Collecting antique meerschaum pipes offers both artistry and beauty, and a sensual window into a bygone age, because tobacco residue lasts just about forever.
Because I possess a beautiful, hand-carved meerschaum pipe, I have a unique art form shaped out of Turkish clay. I also have a physical connection to an ancestor who died decades before I was born, and who also happens to be my namesake. I know it sounds a little bizarre, but I can literally smell the past. I can still smell the old leftover tobacco John William Sammon used to smoke from the bowl of his pipe a hundred years ago.
I’m the third John William Sammon.
I’m not a smoker mind you, and never have been. But taking an occasional sniff of his pipe gives me a way to somehow connect with him for a moment, a physical pleasure that no other antique offers, with the possible exception of sipping aged wine.
I don’t know much about the first John William Sammon. His son, an old man who was dying and knew it, wanted me to have the pipe because I had his father’s name. I was thrilled. With a figurine of a busty woman like the kind you would see on the prow of an old sailing ship, the pipe has got to be the only one of its kind in the world.
Grateful members of the Wyoming State Legislature presented it to my great-grandfather in 1905 in recognition of his services as a state legislator (Wyoming had only become a state in 1890). In 1905, his colleagues in the Legislature made him House Speaker. They must have thought highly of him.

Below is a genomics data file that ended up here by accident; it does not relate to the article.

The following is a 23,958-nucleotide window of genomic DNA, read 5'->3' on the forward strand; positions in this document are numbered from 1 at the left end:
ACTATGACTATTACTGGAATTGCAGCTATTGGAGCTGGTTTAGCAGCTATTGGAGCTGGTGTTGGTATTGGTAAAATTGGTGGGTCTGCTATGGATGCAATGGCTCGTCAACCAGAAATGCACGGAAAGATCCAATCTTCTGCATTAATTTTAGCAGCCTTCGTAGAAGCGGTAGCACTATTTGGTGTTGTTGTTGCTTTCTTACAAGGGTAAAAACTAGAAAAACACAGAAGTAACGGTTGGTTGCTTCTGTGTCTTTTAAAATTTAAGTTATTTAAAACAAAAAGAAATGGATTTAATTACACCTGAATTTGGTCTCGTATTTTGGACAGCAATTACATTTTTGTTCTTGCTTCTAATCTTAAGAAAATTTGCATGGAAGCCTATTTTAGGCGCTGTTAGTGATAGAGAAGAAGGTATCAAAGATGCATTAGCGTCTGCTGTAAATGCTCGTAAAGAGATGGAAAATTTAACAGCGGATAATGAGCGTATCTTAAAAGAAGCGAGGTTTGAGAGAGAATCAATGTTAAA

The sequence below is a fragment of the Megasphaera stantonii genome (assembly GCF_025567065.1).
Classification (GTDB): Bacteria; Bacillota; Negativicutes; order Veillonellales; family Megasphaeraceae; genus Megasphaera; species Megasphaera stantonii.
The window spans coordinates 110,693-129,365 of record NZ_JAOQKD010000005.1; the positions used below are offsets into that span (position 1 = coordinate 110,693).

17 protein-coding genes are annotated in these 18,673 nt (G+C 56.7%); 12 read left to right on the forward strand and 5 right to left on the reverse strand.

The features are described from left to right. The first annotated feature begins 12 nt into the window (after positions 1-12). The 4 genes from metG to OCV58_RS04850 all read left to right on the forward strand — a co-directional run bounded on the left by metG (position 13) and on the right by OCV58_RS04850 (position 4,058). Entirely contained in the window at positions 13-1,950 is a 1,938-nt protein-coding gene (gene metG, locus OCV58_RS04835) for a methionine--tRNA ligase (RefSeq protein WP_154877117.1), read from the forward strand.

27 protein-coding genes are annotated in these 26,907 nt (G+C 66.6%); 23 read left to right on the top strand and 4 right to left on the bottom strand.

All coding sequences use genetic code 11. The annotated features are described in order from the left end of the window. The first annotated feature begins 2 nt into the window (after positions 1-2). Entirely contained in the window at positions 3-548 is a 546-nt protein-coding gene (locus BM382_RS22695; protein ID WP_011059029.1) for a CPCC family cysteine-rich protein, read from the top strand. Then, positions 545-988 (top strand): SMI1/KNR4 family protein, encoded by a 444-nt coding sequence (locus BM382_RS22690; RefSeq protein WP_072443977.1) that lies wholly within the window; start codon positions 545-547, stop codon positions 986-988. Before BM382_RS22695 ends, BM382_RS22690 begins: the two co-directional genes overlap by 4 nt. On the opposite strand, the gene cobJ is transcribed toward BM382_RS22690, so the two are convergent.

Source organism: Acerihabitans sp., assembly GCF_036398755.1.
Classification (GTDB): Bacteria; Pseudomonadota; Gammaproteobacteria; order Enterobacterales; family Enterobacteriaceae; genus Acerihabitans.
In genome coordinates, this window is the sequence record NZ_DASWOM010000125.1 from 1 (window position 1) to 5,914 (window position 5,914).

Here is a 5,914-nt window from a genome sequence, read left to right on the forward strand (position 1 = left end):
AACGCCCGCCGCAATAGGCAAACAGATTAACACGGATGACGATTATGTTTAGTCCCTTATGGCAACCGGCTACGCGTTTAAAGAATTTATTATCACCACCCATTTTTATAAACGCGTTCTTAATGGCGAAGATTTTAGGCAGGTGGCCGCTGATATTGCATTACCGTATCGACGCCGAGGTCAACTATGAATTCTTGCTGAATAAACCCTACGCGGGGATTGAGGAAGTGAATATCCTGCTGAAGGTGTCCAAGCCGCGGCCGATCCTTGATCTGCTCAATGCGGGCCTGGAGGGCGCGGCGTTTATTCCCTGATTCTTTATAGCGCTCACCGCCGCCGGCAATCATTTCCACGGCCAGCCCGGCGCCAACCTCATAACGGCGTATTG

He’d been an early-day frontier attorney and judge, riding horseback across a rough-and-tumble district with law books in his saddlebags. Searching the Internet, I found a deposition describing how he once defended a sheep man whose animals had strayed across a complainant’s property.
I remember as a boy seeing an old tintype photo of him on his horse, and a studio portrait of a distinguished looking man with a classic Roman nose and a handlebar mustache of the kind popular during the Victorian Age. These were lost in a move.
But I have his pipe.
Meerschaum is a soft clay-like mineral from fossilized animals that looks like ivory and comes in high quality from only one place, Central Turkey. It can be carved into elegant and beautiful shapes, and has long been favored by pipe makers. It turns color with use over time, from white, to a deep, rich golden hue.
Today, meerschaums are collected for the carver’s art.
Joel Chapman of Diamond Springs, Calif., is known as the “Pipe Man” because he turned part of his antique store, Antiques, Thrift and More, into a non-profit pipe museum called Puff N Stuff, with more than a thousand pipes on display. He agreed that part of the allure of collecting an old pipe is the antique aroma.
“It evokes memories of a pipe-smoking father or grandfather,” he said. “It gives people a warm feeling, a sense of security reminiscent of the good old days back when Dad was head of the household, and smoking a pipe like Ward Cleaver (from the 1950s Leave it to Beaver TV show).”